Bloggers are a powerful force in the current media landscape. Time and again over the weekend I met women who were fierce agents of change, and I wanted to join their ranks.
What most people don’t know is how hard bloggers work. Writing a post is the least of it. Once written, it has to be marketed over a variety of social media platforms. Hours are spent on Facebook, Twitter, Instagram, and Pinterest trying to attract both followers and sponsors.
I can’t say I wasn’t warned. When I first thought of starting a blog, I met with my old friend Debbie Mitchell of Deborah Mitchel Media Associates who did her best to give me the lay of the land.
However, after attending several of the workshops offered at the conference, and listening to bloggers I met, I wondered if I was cut out to be a blogger. I had just spent a decade with my life on a short leash because of my caregiving responsibilities. I was rejoicing in my new-found freedom. Did I want to tether myself again; this time to the care and feeding of a blog?? It was an opportunity to examine my priorities and boundaries.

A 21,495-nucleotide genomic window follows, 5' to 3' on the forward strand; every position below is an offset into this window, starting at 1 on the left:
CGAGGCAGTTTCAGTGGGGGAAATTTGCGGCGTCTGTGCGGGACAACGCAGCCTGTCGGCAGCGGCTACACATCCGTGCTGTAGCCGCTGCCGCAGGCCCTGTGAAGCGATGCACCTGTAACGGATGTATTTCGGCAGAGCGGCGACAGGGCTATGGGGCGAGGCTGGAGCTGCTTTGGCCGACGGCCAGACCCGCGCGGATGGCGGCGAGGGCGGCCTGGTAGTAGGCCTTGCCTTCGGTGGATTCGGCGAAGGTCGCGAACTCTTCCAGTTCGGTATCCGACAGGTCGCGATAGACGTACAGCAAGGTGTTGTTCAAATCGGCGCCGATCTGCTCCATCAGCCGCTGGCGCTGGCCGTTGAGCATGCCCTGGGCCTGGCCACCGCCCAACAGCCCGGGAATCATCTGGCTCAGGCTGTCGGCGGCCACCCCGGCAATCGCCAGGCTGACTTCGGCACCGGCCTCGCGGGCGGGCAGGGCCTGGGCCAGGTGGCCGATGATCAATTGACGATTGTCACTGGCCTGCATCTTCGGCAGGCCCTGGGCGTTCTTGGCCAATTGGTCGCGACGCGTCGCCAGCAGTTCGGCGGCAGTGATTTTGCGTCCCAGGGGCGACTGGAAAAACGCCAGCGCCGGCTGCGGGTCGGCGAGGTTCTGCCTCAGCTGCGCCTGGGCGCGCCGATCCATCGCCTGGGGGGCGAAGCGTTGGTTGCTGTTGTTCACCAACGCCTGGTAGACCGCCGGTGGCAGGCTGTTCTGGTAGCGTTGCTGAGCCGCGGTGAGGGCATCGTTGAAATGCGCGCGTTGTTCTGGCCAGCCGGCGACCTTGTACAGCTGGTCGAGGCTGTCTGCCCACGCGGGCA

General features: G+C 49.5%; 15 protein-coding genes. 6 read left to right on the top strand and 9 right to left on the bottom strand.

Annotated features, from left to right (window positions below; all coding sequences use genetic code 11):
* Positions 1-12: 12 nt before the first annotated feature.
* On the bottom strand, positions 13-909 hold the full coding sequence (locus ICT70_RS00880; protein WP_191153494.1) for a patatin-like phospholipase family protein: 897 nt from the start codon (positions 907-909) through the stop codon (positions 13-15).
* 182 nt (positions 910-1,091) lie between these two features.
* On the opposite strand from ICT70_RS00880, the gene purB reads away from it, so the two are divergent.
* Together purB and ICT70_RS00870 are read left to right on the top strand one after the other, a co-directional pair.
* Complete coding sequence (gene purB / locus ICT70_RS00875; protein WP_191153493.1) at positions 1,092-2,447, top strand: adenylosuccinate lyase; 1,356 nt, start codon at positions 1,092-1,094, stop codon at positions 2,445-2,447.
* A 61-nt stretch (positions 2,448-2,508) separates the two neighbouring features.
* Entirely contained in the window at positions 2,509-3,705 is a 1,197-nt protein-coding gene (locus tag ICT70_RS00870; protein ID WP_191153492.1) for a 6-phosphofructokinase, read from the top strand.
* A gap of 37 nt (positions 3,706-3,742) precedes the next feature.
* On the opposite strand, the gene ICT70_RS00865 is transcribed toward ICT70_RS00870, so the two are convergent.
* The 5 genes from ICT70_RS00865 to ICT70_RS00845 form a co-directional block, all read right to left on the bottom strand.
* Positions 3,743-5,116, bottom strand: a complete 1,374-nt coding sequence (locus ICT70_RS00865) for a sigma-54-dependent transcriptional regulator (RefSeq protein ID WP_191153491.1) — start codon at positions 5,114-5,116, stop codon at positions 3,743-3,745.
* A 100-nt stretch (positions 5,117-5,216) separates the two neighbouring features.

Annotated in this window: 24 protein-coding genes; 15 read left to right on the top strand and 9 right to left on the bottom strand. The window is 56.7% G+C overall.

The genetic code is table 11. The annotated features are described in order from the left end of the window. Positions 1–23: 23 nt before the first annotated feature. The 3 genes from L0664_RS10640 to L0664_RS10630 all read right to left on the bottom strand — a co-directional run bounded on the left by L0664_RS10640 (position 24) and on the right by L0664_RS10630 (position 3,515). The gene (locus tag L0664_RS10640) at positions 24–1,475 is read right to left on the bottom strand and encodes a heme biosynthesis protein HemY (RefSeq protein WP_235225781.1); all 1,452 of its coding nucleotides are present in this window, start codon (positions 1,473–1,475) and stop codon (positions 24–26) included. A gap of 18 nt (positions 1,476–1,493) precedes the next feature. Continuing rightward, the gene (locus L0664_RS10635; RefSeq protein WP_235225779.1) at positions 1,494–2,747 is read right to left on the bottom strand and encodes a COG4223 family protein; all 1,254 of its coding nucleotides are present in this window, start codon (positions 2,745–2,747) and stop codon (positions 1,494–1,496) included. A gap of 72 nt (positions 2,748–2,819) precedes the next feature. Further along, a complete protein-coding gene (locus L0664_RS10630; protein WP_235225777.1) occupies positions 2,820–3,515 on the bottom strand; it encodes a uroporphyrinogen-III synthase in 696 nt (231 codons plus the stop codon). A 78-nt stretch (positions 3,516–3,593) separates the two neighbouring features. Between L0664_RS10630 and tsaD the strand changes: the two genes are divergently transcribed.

The reception my blog and I received at BlogHer was personally empowering. I even got more comfortable having my picture taken.
After much deliberation, I’ve decided I’ll continue to blog. But, I’m going to do it on my terms, and I’ll probably break some “this is how it’s done” rules. My days won’t be spent tethered to my desk, computer, iPad or phone. Facebook is my friend, so I’ll continue to post there. I can’t promise that I’ll ever be adept at Twitter. Living my life, rather than writing or tweeting about it, is my priority.
I hope you will continue to follow me on my Countdown to 70 and my life beyond. Marian Rivman
In 1995, I was hired as a consultant to the Secretariat of the UN’s Fourth World Conference on Women. My assignment was to partner with the in-house Senior Media Advisor, Patsy Robertson.